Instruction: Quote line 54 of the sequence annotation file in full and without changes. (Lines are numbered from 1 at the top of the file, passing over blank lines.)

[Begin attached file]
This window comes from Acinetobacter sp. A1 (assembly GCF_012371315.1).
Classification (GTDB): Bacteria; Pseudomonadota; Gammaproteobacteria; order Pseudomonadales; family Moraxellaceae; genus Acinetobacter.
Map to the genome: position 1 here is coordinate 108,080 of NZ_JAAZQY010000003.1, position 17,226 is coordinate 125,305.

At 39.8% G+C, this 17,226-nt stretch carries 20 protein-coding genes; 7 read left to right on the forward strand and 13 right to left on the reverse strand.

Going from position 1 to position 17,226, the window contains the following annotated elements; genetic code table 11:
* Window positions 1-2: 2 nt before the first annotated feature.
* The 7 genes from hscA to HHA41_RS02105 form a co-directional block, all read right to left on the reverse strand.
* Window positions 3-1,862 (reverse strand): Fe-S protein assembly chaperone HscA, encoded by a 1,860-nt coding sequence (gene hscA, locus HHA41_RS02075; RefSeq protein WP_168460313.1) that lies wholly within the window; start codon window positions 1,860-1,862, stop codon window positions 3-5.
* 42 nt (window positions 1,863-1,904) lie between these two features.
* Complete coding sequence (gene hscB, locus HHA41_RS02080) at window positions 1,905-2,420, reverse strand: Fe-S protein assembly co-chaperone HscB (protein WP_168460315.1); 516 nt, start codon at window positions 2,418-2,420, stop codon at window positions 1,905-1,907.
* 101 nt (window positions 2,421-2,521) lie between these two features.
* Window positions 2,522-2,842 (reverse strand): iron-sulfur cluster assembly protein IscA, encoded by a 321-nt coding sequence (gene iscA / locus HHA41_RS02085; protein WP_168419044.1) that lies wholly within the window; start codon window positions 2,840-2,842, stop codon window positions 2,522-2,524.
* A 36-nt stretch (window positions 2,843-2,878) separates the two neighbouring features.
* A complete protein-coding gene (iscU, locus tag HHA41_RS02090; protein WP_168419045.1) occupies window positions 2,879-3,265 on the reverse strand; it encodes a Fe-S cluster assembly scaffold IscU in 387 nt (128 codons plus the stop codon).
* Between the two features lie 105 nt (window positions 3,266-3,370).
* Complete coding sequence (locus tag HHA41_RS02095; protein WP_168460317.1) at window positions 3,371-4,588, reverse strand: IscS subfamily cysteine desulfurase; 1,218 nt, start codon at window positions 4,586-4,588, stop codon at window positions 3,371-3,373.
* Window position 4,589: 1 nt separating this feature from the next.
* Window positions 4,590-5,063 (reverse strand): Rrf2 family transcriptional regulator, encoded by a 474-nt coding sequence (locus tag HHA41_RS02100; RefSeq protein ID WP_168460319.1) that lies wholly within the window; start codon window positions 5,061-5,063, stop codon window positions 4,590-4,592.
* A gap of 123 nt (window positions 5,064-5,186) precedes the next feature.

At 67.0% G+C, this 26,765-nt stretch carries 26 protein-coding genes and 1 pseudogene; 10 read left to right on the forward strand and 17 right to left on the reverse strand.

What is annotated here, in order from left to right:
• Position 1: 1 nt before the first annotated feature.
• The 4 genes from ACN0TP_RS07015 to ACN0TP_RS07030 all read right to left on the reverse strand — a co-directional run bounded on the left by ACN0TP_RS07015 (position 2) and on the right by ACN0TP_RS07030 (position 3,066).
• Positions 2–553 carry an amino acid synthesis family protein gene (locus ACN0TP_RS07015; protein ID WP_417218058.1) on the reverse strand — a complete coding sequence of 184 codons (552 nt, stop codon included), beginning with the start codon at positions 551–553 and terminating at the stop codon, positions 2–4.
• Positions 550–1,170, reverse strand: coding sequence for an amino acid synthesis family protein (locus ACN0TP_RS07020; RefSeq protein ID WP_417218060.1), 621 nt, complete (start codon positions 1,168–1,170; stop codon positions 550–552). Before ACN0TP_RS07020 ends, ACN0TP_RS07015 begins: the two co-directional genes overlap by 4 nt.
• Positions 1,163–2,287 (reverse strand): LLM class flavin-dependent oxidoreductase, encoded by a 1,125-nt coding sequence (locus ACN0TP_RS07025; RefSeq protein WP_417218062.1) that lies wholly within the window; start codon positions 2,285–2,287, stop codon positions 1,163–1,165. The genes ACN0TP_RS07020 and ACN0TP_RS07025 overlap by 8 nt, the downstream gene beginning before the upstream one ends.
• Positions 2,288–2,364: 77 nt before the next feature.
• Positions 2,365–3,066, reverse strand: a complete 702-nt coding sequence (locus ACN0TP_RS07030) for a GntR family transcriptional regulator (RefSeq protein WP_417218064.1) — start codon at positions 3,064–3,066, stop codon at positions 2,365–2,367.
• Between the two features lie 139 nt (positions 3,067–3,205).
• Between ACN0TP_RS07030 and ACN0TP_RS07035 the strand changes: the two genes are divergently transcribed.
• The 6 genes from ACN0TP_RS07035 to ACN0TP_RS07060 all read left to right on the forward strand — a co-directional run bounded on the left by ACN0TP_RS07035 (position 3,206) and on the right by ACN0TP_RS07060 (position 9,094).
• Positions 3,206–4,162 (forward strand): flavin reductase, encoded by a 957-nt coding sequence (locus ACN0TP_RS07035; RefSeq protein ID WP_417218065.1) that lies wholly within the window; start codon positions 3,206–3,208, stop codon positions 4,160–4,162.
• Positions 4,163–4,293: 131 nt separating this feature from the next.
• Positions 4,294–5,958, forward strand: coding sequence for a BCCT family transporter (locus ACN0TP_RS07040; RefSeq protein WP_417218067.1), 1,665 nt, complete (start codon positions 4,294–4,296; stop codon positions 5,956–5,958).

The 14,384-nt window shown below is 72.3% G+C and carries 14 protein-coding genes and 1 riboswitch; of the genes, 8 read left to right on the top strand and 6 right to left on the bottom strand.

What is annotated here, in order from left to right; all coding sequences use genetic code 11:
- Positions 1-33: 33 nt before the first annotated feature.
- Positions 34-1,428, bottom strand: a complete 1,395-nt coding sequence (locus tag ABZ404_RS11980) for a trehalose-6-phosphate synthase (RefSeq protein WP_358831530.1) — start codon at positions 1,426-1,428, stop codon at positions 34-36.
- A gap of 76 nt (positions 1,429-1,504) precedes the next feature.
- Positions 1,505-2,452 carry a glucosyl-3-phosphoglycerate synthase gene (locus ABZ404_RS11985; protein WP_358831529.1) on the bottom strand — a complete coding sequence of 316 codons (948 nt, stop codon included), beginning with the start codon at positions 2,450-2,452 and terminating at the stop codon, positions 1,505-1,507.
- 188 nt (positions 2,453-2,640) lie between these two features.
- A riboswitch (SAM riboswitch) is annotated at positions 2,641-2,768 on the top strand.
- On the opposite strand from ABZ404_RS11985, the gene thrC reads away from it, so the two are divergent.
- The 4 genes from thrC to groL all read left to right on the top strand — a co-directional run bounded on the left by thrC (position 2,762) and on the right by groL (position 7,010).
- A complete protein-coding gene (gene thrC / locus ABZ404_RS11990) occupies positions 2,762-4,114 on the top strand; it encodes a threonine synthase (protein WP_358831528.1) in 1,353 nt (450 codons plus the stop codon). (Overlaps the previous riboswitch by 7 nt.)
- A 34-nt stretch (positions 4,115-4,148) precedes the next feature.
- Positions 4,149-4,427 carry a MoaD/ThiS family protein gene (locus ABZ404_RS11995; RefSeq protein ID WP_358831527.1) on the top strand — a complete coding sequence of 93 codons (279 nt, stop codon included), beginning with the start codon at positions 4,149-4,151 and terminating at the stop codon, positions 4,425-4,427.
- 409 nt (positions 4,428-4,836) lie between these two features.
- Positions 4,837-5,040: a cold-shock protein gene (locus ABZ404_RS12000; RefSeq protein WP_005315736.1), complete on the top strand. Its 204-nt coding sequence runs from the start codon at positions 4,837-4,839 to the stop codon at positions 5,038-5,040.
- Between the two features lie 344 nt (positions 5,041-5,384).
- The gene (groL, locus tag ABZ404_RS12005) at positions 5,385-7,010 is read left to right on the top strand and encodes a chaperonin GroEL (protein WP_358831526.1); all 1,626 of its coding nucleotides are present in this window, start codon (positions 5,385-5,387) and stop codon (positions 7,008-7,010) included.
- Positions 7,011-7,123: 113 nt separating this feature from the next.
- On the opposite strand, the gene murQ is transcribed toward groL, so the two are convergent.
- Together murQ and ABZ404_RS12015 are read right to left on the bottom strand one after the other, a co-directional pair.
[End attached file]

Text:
- Together murQ and ABZ404_RS12015 are read right to left on the bottom strand one after the other, a co-directional pair.